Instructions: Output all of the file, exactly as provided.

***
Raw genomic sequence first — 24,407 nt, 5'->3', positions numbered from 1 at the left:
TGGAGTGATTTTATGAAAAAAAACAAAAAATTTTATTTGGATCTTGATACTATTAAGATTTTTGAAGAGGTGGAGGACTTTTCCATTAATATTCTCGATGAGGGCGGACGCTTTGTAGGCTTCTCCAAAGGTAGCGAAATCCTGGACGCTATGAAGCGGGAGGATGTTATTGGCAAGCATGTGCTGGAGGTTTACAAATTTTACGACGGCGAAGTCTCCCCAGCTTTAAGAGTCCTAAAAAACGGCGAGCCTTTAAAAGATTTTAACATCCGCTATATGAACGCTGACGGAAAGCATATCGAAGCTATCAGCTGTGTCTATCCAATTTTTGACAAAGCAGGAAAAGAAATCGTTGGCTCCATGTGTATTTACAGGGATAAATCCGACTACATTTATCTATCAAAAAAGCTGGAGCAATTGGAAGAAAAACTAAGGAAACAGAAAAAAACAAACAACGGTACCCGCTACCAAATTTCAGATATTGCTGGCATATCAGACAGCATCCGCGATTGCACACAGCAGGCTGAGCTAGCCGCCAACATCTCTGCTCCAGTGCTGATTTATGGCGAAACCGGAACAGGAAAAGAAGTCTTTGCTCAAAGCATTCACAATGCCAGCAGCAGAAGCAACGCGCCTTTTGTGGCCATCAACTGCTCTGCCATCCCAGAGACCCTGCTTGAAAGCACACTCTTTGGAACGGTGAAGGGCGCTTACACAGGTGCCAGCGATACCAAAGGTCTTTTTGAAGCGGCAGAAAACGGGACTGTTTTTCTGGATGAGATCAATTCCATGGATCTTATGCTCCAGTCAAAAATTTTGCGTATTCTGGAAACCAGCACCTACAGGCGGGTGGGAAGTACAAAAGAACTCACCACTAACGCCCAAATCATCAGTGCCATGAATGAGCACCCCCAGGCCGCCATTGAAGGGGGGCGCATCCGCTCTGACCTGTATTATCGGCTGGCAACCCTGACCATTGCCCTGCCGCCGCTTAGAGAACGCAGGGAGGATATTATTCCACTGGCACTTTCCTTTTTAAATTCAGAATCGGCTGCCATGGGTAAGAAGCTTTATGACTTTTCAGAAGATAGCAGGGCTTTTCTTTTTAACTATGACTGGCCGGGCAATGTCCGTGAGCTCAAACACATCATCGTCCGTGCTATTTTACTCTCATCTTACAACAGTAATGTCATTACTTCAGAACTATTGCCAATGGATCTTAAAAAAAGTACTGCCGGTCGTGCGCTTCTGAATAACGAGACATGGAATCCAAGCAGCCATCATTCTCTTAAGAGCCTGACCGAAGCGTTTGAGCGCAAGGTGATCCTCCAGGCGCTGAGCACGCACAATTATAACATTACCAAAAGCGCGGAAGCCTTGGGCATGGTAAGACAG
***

Raw genomic sequence first — 24,407 nt, 5'->3', positions numbered from 1 at the left:
TGGAGTGATTTTATGAAAAAAAACAAAAAATTTTATTTGGATCTTGATACTATTAAGATTTTTGAAGAGGTGGAGGACTTTTCCATTAATATTCTCGATGAGGGCGGACGCTTTGTAGGCTTCTCCAAAGGTAGCGAAATCCTGGACGCTATGAAGCGGGAGGATGTTATTGGCAAGCATGTGCTGGAGGTTTACAAATTTTACGACGGCGAAGTCTCCCCAGCTTTAAGAGTCCTAAAAAACGGCGAGCCTTTAAAAGATTTTAACATCCGCTATATGAACGCTGACGGAAAGCATATCGAAGCTATCAGCTGTGTCTATCCAATTTTTGACAAAGCAGGAAAAGAAATCGTTGGCTCCATGTGTATTTACAGGGATAAATCCGACTACATTTATCTATCAAAAAAGCTGGAGCAATTGGAAGAAAAACTAAGGAAACAGAAAAAAACAAACAACGGTACCCGCTACCAAATTTCAGATATTGCTGGCATATCAGACAGCATCCGCGATTGCACACAGCAGGCTGAGCTAGCCGCCAACATCTCTGCTCCAGTGCTGATTTATGGCGAAACCGGAACAGGAAAAGAAGTCTTTGCTCAAAGCATTCACAATGCCAGCAGCAGAAGCAACGCGCCTTTTGTGGCCATCAACTGCTCTGCCATCCCAGAGACCCTGCTTGAAAGCACACTCTTTGGAACGGTGAAGGGCGCTTACACAGGTGCCAGCGATACCAAAGGTCTTTTTGAAGCGGCAGAAAACGGGACTGTTTTTCTGGATGAGATCAATTCCATGGATCTTATGCTCCAGTCAAAAATTTTGCGTATTCTGGAAACCAGCACCTACAGGCGGGTGGGAAGTACAAAAGAACTCACCACTAACGCCCAAATCATCAGTGCCATGAATGAGCACCCCCAGGCCGCCATTGAAGGGGGGCGCATCCGCTCTGACCTGTATTATCGGCTGGCAACCCTGACCATTGCCCTGCCGCCGCTTAGAGAACGCAGGGAGGATATTATTCCACTGGCACTTTCCTTTTTAAATTCAGAATCGGCTGCCATGGGTAAGAAGCTTTATGACTTTTCAGAAGATAGCAGGGCTTTTCTTTTTAACTATGACTGGCCGGGCAATGTCCGTGAGCTCAAACACATCATCGTCCGTGCTATTTTACTCTCATCTTACAACAGTAATGTCATTACTTCAGAACTATTGCCAATGGATCTTAAAAAAAGTACTGCCGGTCGTGCGCTTCTGAATAACGAGACATGGAATCCAAGCAGCCATCATTCTCTTAAGAGCCTGACCGAAGCGTTTGAGCGCAAGGTGATCCTCCAGGCGCTGAGCACGCACAATTATAACATTACCAAAAGCGCGGAAGCCTTGGGCATGGTAAGACAG